If you know of someone who is struggling and who is unable to help themselves, please put them in touch with an appropriate support organisation – or, if in doubt, do it for them. You could save a life – or at the very least, someone’s Christmas.

Please stay safe all and have a peaceful and restful holiday.

Merry Christmas to you.

Fleur. Founder of @NotAlone365.



  1. Suicide Prevention (US)  1-800-273-TALK (8255)     FOR VETERANS PRESS 1    EN ESPAÑOL OPRIMA EL 2
  2. Preventing young suicide //
  3. Twitter @Unsuicide /
    “Not comfortable using a phone, seeking alternative help for emotional crisis? Directory of mental health services available online (live chat, email, forum, social media, telehealth, more):”


  1. Samaritans UK / 08457 90 90 90* (UK)  1850 60 90 90* (ROI)
    Lines open 24 Hours a day.
    Email :
  2. For people in Northern Ireland / 0808 808 8000
  3. NHS Direct UK / 0845 4647
  4. Twitter @NotAlone365 #notaloneatxmas


  1. Childline UK /  0800 1111
  2. @beatBeatbullying /
  3. Australian Child & Adolescent Trauma, Loss & Grief Network: Includes Grief and loss, bullying, trauma, disasters, abuse and neglect, medical trauma … and many other important issues.
  4. For Children Under 18 And In Need Of Support UK  0800 1111 Free and completely confidential
  5. Shelter:

Pain / Disability:

  1. Arthritis Care Santa Service UK / 0808 800 4050

Mental Health:

  1. MIND / UK 0300 123 3393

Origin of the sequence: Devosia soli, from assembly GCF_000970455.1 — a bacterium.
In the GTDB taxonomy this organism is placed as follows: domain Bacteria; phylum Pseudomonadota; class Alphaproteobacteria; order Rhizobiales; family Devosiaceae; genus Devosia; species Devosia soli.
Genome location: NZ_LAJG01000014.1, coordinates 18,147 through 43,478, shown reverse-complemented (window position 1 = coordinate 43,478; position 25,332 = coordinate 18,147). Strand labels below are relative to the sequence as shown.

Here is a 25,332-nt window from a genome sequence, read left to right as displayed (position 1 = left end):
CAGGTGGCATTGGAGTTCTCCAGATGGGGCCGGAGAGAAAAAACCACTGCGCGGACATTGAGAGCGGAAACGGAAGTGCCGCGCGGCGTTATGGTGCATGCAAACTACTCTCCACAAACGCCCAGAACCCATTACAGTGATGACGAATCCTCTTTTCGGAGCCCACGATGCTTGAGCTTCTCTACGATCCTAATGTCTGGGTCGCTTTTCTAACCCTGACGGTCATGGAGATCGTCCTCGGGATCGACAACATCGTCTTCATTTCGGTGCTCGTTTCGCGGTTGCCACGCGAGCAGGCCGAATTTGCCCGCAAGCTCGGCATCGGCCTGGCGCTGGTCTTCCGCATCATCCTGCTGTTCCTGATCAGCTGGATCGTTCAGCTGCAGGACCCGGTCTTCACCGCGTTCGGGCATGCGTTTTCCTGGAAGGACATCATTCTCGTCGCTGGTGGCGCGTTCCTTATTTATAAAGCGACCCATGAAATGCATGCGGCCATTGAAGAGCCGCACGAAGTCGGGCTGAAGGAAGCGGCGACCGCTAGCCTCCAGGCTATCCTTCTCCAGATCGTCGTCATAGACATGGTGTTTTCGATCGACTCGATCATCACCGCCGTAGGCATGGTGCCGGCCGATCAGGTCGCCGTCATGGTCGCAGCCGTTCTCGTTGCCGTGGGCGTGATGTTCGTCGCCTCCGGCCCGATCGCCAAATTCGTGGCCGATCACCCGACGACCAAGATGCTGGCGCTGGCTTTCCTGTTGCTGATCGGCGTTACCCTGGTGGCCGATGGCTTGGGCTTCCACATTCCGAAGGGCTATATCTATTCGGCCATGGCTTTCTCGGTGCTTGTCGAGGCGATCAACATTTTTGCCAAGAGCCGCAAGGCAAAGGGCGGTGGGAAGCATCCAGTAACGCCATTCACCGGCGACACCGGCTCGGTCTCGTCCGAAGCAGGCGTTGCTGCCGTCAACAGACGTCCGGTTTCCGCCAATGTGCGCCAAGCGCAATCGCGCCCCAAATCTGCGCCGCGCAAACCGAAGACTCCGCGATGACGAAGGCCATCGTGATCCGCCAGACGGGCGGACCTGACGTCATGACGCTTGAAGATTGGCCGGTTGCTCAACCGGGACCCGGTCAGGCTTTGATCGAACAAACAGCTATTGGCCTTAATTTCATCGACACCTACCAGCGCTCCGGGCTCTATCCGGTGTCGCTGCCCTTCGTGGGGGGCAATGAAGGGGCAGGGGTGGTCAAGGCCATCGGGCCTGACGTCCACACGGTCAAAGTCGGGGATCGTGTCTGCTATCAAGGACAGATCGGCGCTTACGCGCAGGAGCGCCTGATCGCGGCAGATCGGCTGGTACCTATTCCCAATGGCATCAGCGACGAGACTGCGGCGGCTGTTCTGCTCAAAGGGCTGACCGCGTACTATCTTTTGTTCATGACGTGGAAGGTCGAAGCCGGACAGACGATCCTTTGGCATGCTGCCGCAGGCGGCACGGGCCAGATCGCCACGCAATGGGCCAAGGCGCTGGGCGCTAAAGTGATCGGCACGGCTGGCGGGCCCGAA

2. SANELine / 0845 767 8000
    A national out-of-hours telephone helpline offering emotional support and information for people affected by mental health problems.
    If you’re worried about a child, we’re here 24/7 by phone and online. It’s free and you don’t have to say who you are.


  1. Depressionalliance

Eating Disorders:

  1. Eating Disorders Association / 0845 634 1414

Family issues:

  1. Family Lives / 0808 800 2222/
    Family Lives offers a confidential helpline service which is free from landlines and most mobiles. Our opening hours are 7am – midnight.  If you need to speak to someone during the night we can divert your call to the Samaritans who are available to offer emotional support. We currently answer 90% of callers with over 70% answered first time.  If you don’t get answered first time please do try again.

Grief, Trauma, Loss:

  1. Miscarriage Association UK: 01924 20079

  2. @MiscarriageA / #MiscarriageLetsTalkAboutIt
  3. @thepinksnblue
  4. Australian Child & Adolescent Trauma, Loss & Grief Network:
    Includes Grief and loss, bullying, trauma, disasters, abuse and neglect, medical trauma … and many other important issues.
  5. Cruse Bereavement Care helpline : 0844 477 9400 Monday-Friday, 9am-5pm
    Cruse promotes the well-being of bereaved people and enables anyone bereaved by death to understand their grief and cope with their loss.

Single Parenthood:

  1. Twitter @OnlyDads and @OnlyMums – UK 07786 877718
    Email: or

Alcohol and Drugs:

  1. Alcoholics Anonymous / 0845 769 7555 /
  2. Frank; Call Free 0800 77 66 00 Or Text 82111 – Open 24/7 365 Days
    For People With Drug And Alcahol Issues – You Can Use This Even If You Are Worried About A Friend Text with a question and they will text you back or visit their web-site
    For Further Help And Support

Domestic violence / abuse:

  1. Womens Aid – Freephone 0808 2000 247 – 24 Hour Helpline
    For Help And Support For Those Who Need Help With Domestic Violence
  2. Refuge / 0808 2000 247
  3. @OneStopKingston07917 271 549
    Drop in service providing advice and support to those experiencing domestic abuse in the Royal Borough of Kingston.


  1. @beatBeatbullying /





  1. London Lesbian and Gay Switchboard / 0207 837 7324


  1. Shelter:


This list was compiled and posted by @NotAlone365 here as the NotAlone365 site is unfortunately down this evening.

Acknowledgments :